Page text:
Hamilton, Anthony (DNB00)
HAMILTON, ANTHONY (1646?–1720), author of the ‘Mémoires du Comte de Grammont,’ third son of Sir George Hamilton [see under Hamilton, James, first Earl of Abercorn] by Mary, third daughter of Walter, viscount Thurles, eldest son of Walter, eleventh earl of Ormonde, was probably born at Roscrea, Tipperary, about 1646. Anthony Hamilton's eldest brother, James, was groom of the bedchamber to Charles II, and colonel of a regiment of foot; he died of wounds received in a naval engagement with the Dutch 6 June 1679, and was buried in Westminster Abbey, where a monument was erected to his memory by the Duke of Ormonde; his eldest son was James Hamilton, sixth earl of Abercorn [q. v.] The second brother, George, was page to Charles II during his exile, and after the Restoration was an officer of the horse guards till 1667; he then entered the French service with a troop of horse who were enrolled in the bodyguard of Louis XIV, and known as the ‘gens d'armes Anglais;’ he was made a count and maréchal du camp, and was killed at the battle of Saverne; he married Frances Jennings, afterwards Duchess of Tyrconnell [see under Talbot, Richard, Duke of Tyrconnell], and had by her three daughters. These two brothers are frequently mentioned in the ‘Mémoires.’ Thomas, the fourth brother, was in the naval service, and is perhaps the Thomas Hamilton of whom a biography is given by Charnock (Biographia Navalis, i. 310–11, where he is confused with his eldest brother, James); he is said to have died in New England. Richard, the fifth, is separately noticed. John, the sixth, was a colonel in the service of King James, and was killed at the battle of Aughrim in 1691. Anthony Hamilton had also three sisters, of whom the eldest was Elizabeth, comtesse de Grammont [q. v.]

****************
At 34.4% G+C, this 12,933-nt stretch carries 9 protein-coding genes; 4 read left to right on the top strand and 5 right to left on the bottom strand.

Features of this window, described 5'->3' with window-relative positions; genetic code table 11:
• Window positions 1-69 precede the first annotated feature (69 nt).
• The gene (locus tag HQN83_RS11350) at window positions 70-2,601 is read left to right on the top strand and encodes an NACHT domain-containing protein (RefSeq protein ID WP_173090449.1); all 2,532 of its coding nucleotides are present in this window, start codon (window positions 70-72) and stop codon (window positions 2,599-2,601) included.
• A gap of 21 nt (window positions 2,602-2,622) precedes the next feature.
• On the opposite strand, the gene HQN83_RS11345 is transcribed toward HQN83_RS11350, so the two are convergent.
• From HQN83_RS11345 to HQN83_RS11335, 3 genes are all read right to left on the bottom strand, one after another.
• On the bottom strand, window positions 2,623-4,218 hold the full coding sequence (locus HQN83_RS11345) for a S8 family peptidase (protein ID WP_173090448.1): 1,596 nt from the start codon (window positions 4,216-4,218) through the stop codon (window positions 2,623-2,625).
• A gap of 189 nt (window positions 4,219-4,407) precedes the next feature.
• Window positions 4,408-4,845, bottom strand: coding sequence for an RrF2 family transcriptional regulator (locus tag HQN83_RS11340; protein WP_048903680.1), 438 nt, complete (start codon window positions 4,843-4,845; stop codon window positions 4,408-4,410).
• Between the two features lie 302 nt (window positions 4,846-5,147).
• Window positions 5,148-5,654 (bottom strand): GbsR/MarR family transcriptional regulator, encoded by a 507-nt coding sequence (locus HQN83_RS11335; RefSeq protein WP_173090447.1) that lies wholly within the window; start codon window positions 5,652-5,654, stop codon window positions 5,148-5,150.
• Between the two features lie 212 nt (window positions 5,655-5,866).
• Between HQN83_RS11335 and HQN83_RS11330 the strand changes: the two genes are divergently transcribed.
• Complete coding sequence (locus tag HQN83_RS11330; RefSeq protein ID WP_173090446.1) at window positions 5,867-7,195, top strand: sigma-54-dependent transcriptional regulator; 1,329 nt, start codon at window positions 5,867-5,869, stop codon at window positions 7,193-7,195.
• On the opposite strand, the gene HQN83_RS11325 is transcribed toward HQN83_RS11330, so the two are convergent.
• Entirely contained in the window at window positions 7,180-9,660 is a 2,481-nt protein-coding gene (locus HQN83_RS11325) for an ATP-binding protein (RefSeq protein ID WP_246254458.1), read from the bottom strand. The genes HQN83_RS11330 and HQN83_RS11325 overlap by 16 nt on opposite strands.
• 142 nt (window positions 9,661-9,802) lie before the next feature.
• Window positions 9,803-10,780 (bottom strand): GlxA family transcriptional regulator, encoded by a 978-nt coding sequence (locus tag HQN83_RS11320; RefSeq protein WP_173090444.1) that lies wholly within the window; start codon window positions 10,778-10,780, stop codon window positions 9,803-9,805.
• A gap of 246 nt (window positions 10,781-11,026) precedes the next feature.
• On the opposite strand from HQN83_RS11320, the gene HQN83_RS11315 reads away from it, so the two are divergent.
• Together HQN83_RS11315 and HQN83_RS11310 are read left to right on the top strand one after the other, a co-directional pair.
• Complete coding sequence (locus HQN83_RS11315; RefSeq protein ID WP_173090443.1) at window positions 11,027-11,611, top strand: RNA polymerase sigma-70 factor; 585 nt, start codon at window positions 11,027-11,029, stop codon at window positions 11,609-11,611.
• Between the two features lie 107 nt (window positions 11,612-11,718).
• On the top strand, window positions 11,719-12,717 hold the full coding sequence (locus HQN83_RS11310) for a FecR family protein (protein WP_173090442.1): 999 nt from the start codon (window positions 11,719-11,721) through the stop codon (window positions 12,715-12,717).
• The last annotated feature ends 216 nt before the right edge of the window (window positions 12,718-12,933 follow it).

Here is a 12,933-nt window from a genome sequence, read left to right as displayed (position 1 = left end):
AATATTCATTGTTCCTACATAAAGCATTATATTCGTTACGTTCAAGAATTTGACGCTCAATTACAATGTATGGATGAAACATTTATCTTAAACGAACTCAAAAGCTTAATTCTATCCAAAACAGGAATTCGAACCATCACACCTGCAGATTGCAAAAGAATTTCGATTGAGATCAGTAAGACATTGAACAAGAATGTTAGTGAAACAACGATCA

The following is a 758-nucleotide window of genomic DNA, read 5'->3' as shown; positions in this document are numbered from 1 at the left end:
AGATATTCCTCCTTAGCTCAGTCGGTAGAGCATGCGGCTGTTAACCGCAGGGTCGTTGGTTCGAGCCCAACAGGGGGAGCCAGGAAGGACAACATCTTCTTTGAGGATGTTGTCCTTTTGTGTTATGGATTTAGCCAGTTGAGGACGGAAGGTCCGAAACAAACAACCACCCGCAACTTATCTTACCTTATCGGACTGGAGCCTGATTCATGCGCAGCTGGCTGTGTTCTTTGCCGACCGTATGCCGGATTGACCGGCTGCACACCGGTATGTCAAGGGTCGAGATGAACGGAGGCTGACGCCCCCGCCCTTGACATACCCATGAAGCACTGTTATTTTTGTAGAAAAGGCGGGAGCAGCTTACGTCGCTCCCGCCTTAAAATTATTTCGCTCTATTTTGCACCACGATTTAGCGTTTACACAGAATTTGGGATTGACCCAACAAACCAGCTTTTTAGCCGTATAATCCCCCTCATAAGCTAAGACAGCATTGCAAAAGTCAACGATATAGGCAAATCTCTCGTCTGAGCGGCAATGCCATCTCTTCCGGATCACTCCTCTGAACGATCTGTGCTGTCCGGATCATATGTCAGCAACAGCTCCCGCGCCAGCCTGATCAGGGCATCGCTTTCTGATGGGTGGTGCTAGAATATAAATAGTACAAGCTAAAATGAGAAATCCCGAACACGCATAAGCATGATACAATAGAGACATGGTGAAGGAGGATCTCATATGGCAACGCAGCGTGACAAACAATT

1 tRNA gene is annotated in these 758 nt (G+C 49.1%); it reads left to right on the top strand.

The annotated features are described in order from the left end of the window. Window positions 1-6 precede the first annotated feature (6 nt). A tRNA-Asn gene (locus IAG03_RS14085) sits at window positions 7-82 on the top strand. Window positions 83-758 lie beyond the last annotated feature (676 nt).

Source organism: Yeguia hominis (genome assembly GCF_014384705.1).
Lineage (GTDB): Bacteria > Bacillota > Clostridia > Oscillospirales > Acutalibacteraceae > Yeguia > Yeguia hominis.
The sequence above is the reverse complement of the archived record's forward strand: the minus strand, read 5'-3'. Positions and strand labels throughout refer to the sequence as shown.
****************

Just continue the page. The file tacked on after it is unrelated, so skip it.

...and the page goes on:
Anthony Hamilton probably accompanied his brother George to France in 1667, as we hear of him in Limerick in 1673 holding a captain's commission in the French army and recruiting for his brother's corps. He appeared as a zephyr in a performance of Quinault's ballet, the ‘Triomphe de l'Amour,’ at St. Germain-en-Laye in 1681. In 1685 he was appointed to succeed Sir William King as governor of Limerick, where he arrived on 1 Aug., and soon after went publicly to mass, which no governor had done for thirty-five years. He was at this time lieutenant-colonel of Sir Thomas Newcomen's regiment, but was advanced, on Lord Clarendon's recommendation, to the command of a regiment of dragoons and sworn of the privy council in 1686. About the same time he was granted a pension of 200l. per annum, charged on the Irish establishment. With the rank of major-general he commanded the dragoons, under Lord Mountcashell, at the siege of Enniskillen, and in the battle of Newtown Butler on 31 July 1689 was wounded in the leg at the beginning of the action, and his raw levies were routed with great slaughter. Hamilton succeeded in making good his escape, and fought at the battle of the Boyne, 1 July 1690 (The Actions of the Inniskilling Men, pp. 37–8; A Farther Account of the Actions of the Inniskilling Men, pp. 60–1; Great and Good News from His Grace the Duke of Schomberg's Camp at Dundalk, 1689; Story, Continuation of the History of the Wars of Ireland, p. 30). He is probably the Colonel Hamilton mentioned by Luttrell (23 Dec. 1690) as the author of an intercepted letter to King James ‘giving an account of the desperate condition of the garrison of Limerick.’ He does not appear to have been present at the battle of Aughrim. It is not clear when or how he obtained his title of count. The Count Hamilton who was in the service of the Roman catholic elector palatine, Johann Wilhelm, in 1694–5, is another person (Luttrell, Relation of State Affairs, ii. 149, iii. 454; Hist. MSS. Comm. 7th Rep. App. 264–5). The rest of his life appears to have been spent chiefly at the court of St. Germain-en-Laye, where he wrote some touching verses on the death of King James (6 Sept. 1701). He lived on terms of the closest intimacy with the family circle of the Duke of Berwick, as many letters printed in his correspondence testify. He is said to have been naturally grave and in later life sincerely religious, and to have had little readiness of wit in conversation. He never married. He died at St. Germain-en-Laye on 21 April 1720.